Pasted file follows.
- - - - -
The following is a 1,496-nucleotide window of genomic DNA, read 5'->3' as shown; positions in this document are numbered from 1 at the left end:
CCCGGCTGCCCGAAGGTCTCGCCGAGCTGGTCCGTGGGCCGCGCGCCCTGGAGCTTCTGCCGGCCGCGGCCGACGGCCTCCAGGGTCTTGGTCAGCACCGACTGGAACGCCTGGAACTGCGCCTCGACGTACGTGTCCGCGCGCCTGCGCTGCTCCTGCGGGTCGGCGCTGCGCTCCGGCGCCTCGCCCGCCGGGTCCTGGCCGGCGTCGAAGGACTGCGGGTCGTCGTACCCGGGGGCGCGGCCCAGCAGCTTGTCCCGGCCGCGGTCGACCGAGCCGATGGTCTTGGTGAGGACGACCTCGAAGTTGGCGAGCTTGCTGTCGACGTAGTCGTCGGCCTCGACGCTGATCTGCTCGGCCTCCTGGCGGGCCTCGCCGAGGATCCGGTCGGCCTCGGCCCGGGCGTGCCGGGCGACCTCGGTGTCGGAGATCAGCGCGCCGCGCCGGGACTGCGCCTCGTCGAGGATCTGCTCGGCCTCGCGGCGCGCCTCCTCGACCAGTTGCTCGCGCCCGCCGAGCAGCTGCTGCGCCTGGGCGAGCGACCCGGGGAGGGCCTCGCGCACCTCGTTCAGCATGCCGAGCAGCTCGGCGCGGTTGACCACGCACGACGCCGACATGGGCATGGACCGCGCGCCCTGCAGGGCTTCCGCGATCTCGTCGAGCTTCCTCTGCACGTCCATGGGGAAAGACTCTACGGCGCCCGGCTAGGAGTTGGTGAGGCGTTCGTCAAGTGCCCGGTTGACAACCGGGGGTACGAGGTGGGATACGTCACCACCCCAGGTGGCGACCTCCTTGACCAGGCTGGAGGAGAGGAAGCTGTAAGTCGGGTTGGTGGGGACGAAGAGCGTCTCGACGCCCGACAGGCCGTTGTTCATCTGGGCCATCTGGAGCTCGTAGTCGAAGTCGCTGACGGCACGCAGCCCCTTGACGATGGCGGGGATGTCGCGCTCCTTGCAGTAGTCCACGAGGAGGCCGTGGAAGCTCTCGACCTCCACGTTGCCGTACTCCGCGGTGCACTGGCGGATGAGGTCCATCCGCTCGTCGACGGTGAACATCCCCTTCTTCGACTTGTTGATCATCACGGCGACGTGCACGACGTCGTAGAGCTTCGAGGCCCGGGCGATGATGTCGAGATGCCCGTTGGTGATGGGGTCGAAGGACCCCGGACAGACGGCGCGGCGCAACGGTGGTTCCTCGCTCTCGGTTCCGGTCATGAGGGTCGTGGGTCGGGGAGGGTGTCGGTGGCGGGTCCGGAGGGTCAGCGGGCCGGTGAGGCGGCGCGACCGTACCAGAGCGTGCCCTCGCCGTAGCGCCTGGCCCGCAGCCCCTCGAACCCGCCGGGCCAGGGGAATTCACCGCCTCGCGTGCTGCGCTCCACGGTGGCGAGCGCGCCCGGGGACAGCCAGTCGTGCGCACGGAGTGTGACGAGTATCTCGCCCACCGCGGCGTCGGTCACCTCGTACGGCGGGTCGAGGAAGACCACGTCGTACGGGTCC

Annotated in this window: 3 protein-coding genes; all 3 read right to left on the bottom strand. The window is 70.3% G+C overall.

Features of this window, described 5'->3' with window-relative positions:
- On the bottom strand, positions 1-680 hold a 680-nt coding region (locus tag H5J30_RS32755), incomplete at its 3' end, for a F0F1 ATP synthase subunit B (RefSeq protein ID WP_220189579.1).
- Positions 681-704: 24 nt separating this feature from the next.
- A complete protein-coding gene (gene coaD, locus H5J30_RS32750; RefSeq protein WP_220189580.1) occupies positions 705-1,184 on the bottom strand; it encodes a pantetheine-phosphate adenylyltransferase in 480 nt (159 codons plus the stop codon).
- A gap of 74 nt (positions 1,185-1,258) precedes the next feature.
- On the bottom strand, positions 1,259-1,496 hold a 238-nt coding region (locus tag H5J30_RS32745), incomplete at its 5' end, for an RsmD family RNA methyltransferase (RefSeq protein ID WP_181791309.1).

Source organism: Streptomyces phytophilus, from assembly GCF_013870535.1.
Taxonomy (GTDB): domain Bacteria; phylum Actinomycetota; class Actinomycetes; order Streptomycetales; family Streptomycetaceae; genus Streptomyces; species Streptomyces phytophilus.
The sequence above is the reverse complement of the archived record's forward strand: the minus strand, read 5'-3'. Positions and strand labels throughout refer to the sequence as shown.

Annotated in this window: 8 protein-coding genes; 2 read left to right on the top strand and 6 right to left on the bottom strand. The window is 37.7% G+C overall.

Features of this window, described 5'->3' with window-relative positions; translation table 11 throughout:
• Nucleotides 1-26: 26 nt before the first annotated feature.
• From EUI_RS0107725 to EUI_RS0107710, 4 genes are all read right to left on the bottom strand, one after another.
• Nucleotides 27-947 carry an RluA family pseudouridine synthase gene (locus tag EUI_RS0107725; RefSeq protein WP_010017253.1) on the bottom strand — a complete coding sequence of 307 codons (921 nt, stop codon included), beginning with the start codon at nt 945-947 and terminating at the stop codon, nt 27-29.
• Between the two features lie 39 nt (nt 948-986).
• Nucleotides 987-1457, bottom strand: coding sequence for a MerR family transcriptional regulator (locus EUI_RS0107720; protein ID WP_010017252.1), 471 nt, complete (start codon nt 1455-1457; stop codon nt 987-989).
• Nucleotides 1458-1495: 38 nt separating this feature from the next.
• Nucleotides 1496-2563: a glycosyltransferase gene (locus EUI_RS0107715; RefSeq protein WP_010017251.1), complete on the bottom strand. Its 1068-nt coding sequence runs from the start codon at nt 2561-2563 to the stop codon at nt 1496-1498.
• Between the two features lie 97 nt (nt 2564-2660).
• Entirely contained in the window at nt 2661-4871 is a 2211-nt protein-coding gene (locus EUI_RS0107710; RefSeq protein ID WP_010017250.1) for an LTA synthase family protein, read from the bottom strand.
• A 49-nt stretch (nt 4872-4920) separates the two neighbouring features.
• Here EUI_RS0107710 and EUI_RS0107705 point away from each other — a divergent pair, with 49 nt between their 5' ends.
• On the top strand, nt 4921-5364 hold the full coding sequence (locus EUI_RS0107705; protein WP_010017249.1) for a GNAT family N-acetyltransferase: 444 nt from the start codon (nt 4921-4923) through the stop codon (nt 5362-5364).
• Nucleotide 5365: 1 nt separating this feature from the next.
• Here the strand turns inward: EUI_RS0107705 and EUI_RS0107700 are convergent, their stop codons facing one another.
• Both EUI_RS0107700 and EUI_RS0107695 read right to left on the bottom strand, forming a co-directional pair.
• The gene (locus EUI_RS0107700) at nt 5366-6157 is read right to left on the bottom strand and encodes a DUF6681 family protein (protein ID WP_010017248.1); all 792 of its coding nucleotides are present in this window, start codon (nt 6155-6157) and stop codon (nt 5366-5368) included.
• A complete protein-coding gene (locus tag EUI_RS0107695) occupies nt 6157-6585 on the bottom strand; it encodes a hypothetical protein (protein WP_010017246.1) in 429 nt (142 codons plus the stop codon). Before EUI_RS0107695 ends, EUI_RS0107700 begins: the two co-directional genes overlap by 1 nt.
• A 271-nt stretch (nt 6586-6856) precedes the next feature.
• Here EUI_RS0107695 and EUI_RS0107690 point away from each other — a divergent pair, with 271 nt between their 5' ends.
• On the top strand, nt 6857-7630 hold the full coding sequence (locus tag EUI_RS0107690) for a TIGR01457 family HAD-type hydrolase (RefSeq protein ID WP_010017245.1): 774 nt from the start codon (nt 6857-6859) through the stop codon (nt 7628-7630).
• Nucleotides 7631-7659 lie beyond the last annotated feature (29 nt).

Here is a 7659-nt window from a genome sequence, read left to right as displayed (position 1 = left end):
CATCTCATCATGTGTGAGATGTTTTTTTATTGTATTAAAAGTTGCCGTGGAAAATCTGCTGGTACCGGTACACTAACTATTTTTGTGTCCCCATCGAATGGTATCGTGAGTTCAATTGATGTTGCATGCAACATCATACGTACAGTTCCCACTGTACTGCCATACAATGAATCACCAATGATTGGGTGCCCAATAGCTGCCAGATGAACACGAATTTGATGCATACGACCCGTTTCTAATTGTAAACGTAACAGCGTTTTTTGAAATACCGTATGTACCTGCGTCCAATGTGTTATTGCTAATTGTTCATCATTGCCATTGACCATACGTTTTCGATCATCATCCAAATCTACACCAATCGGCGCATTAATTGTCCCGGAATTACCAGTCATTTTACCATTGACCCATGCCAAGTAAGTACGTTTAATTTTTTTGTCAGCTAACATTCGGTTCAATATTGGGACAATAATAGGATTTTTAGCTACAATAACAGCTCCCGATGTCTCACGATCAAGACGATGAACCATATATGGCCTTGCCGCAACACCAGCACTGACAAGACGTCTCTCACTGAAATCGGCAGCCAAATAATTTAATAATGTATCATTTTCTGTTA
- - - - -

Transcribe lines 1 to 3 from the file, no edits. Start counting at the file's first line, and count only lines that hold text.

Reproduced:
The following is a 1,496-nucleotide window of genomic DNA, read 5'->3' as shown; positions in this document are numbered from 1 at the left end:
CCCGGCTGCCCGAAGGTCTCGCCGAGCTGGTCCGTGGGCCGCGCGCCCTGGAGCTTCTGCCGGCCGCGGCCGACGGCCTCCAGGGTCTTGGTCAGCACCGACTGGAACGCCTGGAACTGCGCCTCGACGTACGTGTCCGCGCGCCTGCGCTGCTCCTGCGGGTCGGCGCTGCGCTCCGGCGCCTCGCCCGCCGGGTCCTGGCCGGCGTCGAAGGACTGCGGGTCGTCGTACCCGGGGGCGCGGCCCAGCAGCTTGTCCCGGCCGCGGTCGACCGAGCCGATGGTCTTGGTGAGGACGACCTCGAAGTTGGCGAGCTTGCTGTCGACGTAGTCGTCGGCCTCGACGCTGATCTGCTCGGCCTCCTGGCGGGCCTCGCCGAGGATCCGGTCGGCCTCGGCCCGGGCGTGCCGGGCGACCTCGGTGTCGGAGATCAGCGCGCCGCGCCGGGACTGCGCCTCGTCGAGGATCTGCTCGGCCTCGCGGCGCGCCTCCTCGACCAGTTGCTCGCGCCCGCCGAGCAGCTGCTGCGCCTGGGCGAGCGACCCGGGGAGGGCCTCGCGCACCTCGTTCAGCATGCCGAGCAGCTCGGCGCGGTTGACCACGCACGACGCCGACATGGGCATGGACCGCGCGCCCTGCAGGGCTTCCGCGATCTCGTCGAGCTTCCTCTGCACGTCCATGGGGAAAGACTCTACGGCGCCCGGCTAGGAGTTGGTGAGGCGTTCGTCAAGTGCCCGGTTGACAACCGGGGGTACGAGGTGGGATACGTCACCACCCCAGGTGGCGACCTCCTTGACCAGGCTGGAGGAGAGGAAGCTGTAAGTCGGGTTGGTGGGGACGAAGAGCGTCTCGACGCCCGACAGGCCGTTGTTCATCTGGGCCATCTGGAGCTCGTAGTCGAAGTCGCTGACGGCACGCAGCCCCTTGACGATGGCGGGGATGTCGCGCTCCTTGCAGTAGTCCACGAGGAGGCCGTGGAAGCTCTCGACCTCCACGTTGCCGTACTCCGCGGTGCACTGGCGGATGAGGTCCATCCGCTCGTCGACGGTGAACATCCCCTTCTTCGACTTGTTGATCATCACGGCGACGTGCACGACGTCGTAGAGCTTCGAGGCCCGGGCGATGATGTCGAGATGCCCGTTGGTGATGGGGTCGAAGGACCCCGGACAGACGGCGCGGCGCAACGGTGGTTCCTCGCTCTCGGTTCCGGTCATGAGGGTCGTGGGTCGGGGAGGGTGTCGGTGGCGGGTCCGGAGGGTCAGCGGGCCGGTGAGGCGGCGCGACCGTACCAGAGCGTGCCCTCGCCGTAGCGCCTGGCCCGCAGCCCCTCGAACCCGCCGGGCCAGGGGAATTCACCGCCTCGCGTGCTGCGCTCCACGGTGGCGAGCGCGCCCGGGGACAGCCAGTCGTGCGCACGGAGTGTGACGAGTATCTCGCCCACCGCGGCGTCGGTCACCTCGTACGGCGGGTCGAGGAAGACCACGTCGTACGGGTCC

Annotated in this window: 3 protein-coding genes; all 3 read right to left on the bottom strand. The window is 70.3% G+C overall.